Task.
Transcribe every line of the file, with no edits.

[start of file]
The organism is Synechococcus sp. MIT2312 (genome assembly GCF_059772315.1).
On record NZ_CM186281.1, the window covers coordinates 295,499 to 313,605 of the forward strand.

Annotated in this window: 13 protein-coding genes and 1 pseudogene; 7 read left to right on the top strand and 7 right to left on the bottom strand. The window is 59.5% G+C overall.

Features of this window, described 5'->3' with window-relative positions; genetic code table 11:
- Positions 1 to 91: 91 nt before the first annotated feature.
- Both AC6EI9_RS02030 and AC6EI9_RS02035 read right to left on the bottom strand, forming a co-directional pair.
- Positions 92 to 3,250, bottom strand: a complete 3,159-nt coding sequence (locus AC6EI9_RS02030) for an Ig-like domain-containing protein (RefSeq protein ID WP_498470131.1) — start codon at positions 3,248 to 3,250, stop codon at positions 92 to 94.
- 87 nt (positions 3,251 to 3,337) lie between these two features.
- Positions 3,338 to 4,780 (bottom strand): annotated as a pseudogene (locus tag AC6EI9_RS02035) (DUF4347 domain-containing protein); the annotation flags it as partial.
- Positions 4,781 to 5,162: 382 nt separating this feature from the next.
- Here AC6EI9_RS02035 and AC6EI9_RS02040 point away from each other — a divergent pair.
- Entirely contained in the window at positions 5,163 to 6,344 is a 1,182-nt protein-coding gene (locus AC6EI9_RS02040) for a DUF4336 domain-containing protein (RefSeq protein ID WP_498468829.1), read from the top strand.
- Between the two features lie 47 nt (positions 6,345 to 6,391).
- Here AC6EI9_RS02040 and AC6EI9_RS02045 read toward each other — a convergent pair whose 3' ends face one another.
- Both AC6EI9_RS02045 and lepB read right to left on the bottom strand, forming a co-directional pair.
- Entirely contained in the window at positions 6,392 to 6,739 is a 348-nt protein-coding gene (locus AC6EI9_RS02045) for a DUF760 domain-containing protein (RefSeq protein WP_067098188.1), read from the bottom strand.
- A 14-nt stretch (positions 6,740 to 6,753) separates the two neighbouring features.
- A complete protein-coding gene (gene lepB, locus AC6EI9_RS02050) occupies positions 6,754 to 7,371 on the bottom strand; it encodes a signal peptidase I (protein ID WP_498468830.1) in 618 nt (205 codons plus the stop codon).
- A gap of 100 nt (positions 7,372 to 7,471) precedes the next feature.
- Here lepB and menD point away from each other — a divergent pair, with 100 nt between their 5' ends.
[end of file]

The organism is Synechococcus sp. MIT2312 (genome assembly GCF_059772315.1).
On record NZ_CM186281.1, the window covers coordinates 295,499 to 313,605 of the forward strand.

Annotated in this window: 13 protein-coding genes and 1 pseudogene; 7 read left to right on the top strand and 7 right to left on the bottom strand. The window is 59.5% G+C overall.

Features of this window, described 5'->3' with window-relative positions; genetic code table 11:
- Positions 1 to 91: 91 nt before the first annotated feature.
- Both AC6EI9_RS02030 and AC6EI9_RS02035 read right to left on the bottom strand, forming a co-directional pair.
- Positions 92 to 3,250, bottom strand: a complete 3,159-nt coding sequence (locus AC6EI9_RS02030) for an Ig-like domain-containing protein (RefSeq protein ID WP_498470131.1) — start codon at positions 3,248 to 3,250, stop codon at positions 92 to 94.
- 87 nt (positions 3,251 to 3,337) lie between these two features.
- Positions 3,338 to 4,780 (bottom strand): annotated as a pseudogene (locus tag AC6EI9_RS02035) (DUF4347 domain-containing protein); the annotation flags it as partial.
- Positions 4,781 to 5,162: 382 nt separating this feature from the next.
- Here AC6EI9_RS02035 and AC6EI9_RS02040 point away from each other — a divergent pair.
- Entirely contained in the window at positions 5,163 to 6,344 is a 1,182-nt protein-coding gene (locus AC6EI9_RS02040) for a DUF4336 domain-containing protein (RefSeq protein ID WP_498468829.1), read from the top strand.
- Between the two features lie 47 nt (positions 6,345 to 6,391).
- Here AC6EI9_RS02040 and AC6EI9_RS02045 read toward each other — a convergent pair whose 3' ends face one another.
- Both AC6EI9_RS02045 and lepB read right to left on the bottom strand, forming a co-directional pair.
- Entirely contained in the window at positions 6,392 to 6,739 is a 348-nt protein-coding gene (locus AC6EI9_RS02045) for a DUF760 domain-containing protein (RefSeq protein WP_067098188.1), read from the bottom strand.
- A 14-nt stretch (positions 6,740 to 6,753) separates the two neighbouring features.
- A complete protein-coding gene (gene lepB, locus AC6EI9_RS02050) occupies positions 6,754 to 7,371 on the bottom strand; it encodes a signal peptidase I (protein ID WP_498468830.1) in 618 nt (205 codons plus the stop codon).
- A gap of 100 nt (positions 7,372 to 7,471) precedes the next feature.
- Here lepB and menD point away from each other — a divergent pair, with 100 nt between their 5' ends.